No stopping oil prices OIL PRICES

15 October 2004
Oil prices continued their inexorable rise in mid-October, as continued disruption to the US refining market coincided with supply threats around the world to the light, sweet crude in heaviest demand. Spot Brent was trading at $50.43 a barrel on 13 October, compared with $48.37 a week earlier.

The dislocations caused by September's Hurricane Ivan are taking a considerable time to heal, with remedial efforts at rigs and pipelines hampered by continuing bad weather in the Gulf of Mexico. Some facilities are expected to take up to three months to repair. The release of the latest US inventory data, due on 13 October, was delayed due to Monday's Columbus Day holiday, but the anticipated crude build should ease prices.

In the lead-up to publication of the figures - which have provided a major price support for several weeks - the market signals were pessimistic. On 8 October, Ali Rodriguez, the president of Venezuela's state oil company Petroleos de Venezuelas (PDV), confirmed what most analysts had suspected - that there was little hope of the country's output being raised in the short term. 'The problems we had with the strike [at PDV in late 2002] - the attack on the oil industry - slowed down the process of increasing capacity,' he said in a televised interview. Rodriguez claims that Caracas is meeting its 3.1 million-barrel-a-day (b/d) OPEC quota, but most estimates put output much lower. The potential for international investment to ease the shortfall was not helped by an 11 October announcement by President Chavez that royalties on foreign oil companies were to be increased.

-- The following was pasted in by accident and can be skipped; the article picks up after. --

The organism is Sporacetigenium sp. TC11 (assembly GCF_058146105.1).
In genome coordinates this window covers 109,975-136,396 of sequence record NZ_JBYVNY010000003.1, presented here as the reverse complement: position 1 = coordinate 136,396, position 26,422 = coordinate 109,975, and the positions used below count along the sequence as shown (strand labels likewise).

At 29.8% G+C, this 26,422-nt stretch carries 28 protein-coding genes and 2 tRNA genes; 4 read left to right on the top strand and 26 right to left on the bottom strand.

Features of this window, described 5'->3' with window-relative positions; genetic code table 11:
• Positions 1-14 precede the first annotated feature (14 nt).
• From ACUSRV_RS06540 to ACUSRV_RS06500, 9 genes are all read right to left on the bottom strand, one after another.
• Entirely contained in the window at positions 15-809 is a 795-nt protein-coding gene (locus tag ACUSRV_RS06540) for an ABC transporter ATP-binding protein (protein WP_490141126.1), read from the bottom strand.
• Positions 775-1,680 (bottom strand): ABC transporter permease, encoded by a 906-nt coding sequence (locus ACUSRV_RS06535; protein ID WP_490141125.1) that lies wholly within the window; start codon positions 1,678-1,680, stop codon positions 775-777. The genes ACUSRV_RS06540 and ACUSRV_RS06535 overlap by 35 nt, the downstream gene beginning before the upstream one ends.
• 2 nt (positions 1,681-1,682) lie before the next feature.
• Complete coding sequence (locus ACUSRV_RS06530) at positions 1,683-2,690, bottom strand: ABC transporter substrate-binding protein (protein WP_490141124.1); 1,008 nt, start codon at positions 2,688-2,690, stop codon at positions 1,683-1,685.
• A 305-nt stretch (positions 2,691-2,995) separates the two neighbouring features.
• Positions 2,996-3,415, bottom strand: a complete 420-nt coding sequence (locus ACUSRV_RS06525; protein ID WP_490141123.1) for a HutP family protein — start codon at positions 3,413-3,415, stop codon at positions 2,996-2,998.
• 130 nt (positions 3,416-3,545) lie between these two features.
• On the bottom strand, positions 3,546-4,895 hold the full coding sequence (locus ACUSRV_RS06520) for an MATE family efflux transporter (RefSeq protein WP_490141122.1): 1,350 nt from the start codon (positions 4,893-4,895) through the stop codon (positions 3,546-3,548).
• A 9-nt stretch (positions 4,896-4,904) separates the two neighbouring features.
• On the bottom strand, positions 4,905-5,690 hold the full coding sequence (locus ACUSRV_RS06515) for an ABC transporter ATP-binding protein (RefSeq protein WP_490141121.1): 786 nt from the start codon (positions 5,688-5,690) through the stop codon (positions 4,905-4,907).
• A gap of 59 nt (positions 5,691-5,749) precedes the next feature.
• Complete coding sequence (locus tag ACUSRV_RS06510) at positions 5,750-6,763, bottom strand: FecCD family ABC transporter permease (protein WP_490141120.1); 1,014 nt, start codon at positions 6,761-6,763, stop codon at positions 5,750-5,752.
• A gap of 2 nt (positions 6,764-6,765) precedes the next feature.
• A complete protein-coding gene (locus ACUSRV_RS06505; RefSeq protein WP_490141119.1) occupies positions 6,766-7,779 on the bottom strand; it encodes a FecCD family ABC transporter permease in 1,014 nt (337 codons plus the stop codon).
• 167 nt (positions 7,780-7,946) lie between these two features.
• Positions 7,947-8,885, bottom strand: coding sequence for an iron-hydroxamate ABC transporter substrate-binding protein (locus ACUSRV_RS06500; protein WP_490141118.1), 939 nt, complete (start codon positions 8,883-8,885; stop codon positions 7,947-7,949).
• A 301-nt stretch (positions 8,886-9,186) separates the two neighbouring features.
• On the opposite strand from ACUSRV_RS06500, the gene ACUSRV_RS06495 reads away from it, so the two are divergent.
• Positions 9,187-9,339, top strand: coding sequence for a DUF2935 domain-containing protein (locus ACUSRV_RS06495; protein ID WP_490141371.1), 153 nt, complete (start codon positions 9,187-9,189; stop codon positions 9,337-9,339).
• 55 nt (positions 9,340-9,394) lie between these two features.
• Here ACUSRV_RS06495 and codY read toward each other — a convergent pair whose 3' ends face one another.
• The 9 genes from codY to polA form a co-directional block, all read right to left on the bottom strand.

On the same day, Nigerian unrest flared up again, following on from the early October threat by a rebel group in the Niger Delta to target foreign oil workers. A general strike over fuel price rises began, and, while causing no actual damage to output, created an extra shudder in world markets. The difficulties of operating in the country were simultaneously highlighted when the Royal Dutch/Shell Group announced that 20,000 b/d of production had been shut in due to pipeline sabotage.

Kuwait's Energy Minister Sheikh Ahmed Fahd al-Sabah, speaking on 13 October, denied any shortage of oil and lack of spare capacity. 'My message to the world is that there is no shortage, there'll be no shortage, and we are willing to meet demand as it rises,' he said.

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